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The information discussed and/or provided is not intended as legal advice and persons should not rely on anything posted on this blog. Please also be advised that no attorney-client relationship is established until the firm has been contacted by telephone and an appointment made to discuss your situation with us.

Estate Planning Isn’t Just for the Elderly

January 12, 2017

The recent deaths of Carrie Fisher at the age of 60 and George Michael at the age of 53 are a reminders that death or incapacity does not necessarily wait until old age to strike. If even wealthy, well-connected individuals still seemingly in the midst of productive lives can be struck down, then the same could happen to any of us. It is important for all adults to plan, not only for death, but also a potential incapacity due to illness or disability.

An earlier blog post highlighted the dangers of dying without a will: Dangers of Dying Without a Will

In short, dying without a will causes the assets of an estate to be divided in shares mandated by state law without regard for the circumstances of the broader family situation. Additionally, once someone has died, it is too late to take steps to minimize any potential estate tax burden.

An additional situation that can sadly go unplanned for is permanent incapacity due to illness or disability. While unpleasant to think about, it is important to discuss what do if certain situations were to happen to you. Not only should you think about what you would want to happen in certain situations, but you should also develop a list of individuals you would trust to make decisions about your health care options and management of your assets on your behalf. An elder law attorney can draft powers of attorney that can ensure that people you trust will be in position to make decisions on your behalf in case of your incapacity. If you have specific wishes about what to do in certain situations, an elder law attorney can properly draft instructions to make your wishes legally binding.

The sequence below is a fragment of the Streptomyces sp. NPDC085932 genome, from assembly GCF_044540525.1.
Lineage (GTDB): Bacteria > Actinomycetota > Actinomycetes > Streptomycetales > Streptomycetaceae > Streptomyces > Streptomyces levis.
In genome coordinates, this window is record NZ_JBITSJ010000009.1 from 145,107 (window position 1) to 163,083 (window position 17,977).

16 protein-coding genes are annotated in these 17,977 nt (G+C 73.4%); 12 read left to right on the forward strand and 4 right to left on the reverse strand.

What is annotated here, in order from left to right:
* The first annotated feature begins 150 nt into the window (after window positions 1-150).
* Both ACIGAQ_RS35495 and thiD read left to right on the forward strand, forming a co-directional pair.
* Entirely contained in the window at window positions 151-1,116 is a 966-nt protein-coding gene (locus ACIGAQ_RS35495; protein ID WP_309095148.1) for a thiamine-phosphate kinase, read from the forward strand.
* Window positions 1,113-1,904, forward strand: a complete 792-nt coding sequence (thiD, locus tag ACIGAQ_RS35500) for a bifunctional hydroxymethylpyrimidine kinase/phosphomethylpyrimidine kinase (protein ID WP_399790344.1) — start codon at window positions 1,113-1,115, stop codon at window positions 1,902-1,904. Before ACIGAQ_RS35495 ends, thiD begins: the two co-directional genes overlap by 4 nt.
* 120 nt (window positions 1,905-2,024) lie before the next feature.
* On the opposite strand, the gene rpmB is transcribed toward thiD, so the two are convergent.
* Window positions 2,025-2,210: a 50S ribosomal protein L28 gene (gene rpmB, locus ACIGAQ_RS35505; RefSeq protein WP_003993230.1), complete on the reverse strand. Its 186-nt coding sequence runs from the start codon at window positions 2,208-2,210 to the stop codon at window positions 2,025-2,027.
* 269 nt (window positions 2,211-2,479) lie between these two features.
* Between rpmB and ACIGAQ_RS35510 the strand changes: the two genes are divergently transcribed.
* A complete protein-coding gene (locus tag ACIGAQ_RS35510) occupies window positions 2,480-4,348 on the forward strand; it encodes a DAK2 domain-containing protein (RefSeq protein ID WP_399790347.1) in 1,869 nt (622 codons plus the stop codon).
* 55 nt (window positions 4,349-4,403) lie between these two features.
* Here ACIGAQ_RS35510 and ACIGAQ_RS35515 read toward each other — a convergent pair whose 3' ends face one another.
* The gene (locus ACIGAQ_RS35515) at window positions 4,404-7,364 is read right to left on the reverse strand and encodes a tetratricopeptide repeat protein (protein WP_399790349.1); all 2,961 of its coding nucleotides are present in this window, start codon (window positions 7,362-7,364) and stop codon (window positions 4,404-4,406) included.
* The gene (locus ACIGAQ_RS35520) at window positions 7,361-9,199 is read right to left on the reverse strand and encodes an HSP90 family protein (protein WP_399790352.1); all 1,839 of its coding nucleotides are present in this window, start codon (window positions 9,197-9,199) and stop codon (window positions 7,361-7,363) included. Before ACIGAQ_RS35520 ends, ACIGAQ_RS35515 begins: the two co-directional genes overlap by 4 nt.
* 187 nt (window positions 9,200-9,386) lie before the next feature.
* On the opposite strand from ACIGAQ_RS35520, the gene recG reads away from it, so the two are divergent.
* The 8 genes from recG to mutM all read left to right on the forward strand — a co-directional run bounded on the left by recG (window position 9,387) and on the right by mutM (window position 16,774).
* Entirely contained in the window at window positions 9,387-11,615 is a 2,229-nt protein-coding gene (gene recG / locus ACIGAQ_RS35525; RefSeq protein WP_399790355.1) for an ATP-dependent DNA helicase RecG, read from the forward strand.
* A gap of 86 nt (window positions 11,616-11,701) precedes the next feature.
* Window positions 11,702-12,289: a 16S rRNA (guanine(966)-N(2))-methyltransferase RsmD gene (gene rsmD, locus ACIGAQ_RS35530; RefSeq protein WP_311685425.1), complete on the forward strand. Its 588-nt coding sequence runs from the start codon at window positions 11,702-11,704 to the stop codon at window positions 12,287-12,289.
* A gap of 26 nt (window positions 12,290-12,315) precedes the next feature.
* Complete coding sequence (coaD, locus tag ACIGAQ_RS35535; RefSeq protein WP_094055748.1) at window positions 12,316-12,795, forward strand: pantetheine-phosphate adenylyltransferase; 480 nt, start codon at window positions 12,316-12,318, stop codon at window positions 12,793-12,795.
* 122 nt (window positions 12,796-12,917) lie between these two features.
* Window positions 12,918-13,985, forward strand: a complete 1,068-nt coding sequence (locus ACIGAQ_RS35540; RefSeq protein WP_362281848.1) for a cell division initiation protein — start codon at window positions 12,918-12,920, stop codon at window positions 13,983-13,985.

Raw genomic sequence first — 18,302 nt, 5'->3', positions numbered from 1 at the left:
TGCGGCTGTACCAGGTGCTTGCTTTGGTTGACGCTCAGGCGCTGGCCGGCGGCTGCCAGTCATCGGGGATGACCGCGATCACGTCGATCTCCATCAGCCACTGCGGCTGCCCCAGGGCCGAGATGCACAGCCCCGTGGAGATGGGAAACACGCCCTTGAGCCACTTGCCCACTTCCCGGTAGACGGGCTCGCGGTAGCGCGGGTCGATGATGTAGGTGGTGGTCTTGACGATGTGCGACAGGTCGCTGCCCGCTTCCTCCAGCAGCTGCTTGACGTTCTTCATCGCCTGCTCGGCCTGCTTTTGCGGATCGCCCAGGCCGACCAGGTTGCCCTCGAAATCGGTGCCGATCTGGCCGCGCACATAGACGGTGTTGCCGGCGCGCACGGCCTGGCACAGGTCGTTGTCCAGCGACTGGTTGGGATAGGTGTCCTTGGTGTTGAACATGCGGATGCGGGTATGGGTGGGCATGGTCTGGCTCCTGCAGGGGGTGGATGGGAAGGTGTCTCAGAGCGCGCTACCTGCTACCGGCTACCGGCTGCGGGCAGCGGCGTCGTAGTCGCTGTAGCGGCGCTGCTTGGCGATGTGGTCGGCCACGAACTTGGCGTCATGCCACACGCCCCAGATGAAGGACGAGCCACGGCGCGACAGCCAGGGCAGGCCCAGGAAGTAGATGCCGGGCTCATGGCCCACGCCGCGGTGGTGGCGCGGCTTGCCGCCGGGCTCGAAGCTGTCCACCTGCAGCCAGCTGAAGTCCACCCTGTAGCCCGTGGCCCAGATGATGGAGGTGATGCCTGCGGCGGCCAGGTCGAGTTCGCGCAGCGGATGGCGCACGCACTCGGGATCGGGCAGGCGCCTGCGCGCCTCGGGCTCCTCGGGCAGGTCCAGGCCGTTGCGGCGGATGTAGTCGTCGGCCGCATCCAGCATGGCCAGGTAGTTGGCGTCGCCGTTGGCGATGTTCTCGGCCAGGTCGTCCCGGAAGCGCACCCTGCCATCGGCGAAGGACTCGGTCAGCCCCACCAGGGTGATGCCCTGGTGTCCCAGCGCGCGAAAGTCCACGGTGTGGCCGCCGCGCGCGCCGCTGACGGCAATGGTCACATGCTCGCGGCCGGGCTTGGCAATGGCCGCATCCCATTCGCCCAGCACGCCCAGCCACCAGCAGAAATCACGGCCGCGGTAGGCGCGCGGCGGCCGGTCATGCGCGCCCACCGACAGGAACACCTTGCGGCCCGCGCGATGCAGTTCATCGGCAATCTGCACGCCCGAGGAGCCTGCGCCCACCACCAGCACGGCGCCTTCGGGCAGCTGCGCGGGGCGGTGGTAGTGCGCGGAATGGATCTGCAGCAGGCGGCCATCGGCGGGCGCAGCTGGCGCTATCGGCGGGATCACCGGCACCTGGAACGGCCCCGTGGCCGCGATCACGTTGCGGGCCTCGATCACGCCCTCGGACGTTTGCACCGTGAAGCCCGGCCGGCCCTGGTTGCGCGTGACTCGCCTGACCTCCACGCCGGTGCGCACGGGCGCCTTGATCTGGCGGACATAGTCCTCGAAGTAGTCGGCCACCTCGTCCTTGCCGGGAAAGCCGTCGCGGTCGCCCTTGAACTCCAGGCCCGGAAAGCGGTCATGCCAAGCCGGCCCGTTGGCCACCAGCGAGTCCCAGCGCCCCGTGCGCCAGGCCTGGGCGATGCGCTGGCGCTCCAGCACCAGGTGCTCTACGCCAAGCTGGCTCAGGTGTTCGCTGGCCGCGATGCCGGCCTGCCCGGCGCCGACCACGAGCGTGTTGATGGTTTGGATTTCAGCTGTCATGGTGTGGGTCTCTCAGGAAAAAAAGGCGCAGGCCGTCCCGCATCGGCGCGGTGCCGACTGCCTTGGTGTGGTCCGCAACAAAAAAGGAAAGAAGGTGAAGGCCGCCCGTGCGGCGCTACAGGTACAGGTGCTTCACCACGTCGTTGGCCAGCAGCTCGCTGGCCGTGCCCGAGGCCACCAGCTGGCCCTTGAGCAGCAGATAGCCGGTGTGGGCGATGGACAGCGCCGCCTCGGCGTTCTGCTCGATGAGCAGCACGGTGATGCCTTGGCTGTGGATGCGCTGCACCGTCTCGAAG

In the absence of a well-drafted power of attorney, otherwise needless and costly legal fights may ensue between family members over who should make decisions on your behalf. Additionally, any specific wishes you may have about certain health care choices or management of your assets may go unheeded in the absence of a properly drafted written document.

Please call Martha C. Brown & Associates at (314) 962-0186 to help you create a complete estate plan that ensures that your wishes will be followed in case something unfortunate should occur.

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Martha C. Brown & Associates, LLC assist clients with Estate Planning, Elder Law and Probate in St. Louis City, St. Louis County, St. Charles County, Jefferson County, Franklin County and the surrounding areas including Arnold, Ballwin, Barnhart, Bellefontaine Neighbors, Black Jack, Bonne Terre, Brentwood, Bridgeton, Cedar Hill, Chesterfield, Clayton, Crestwood, Creve Coeur, Crystal City, Des Peres, DeSoto, Ellisville, Farmington, Fenton, Festus, Ferguson, Florissant, Fredericktown, Frontenac, Hazelwood, Herculaneum, High Ridge, Hillsboro, House Springs, Imperial, Kirkwood, Ladue, Lake St. Louis, Manchester, Maplewood, Maryland Heights, Mehlville, Normandy, O'Fallon, Olivette, Pacific, Pevely, Richmond Heights, St. Ann, St. Charles, St. Clair, St. Peters, Ste. Genevieve, Sunset Hills, Town & Country, University City, Union, Valley Park, Washington, Webster Groves, Wentzville , Wildwood.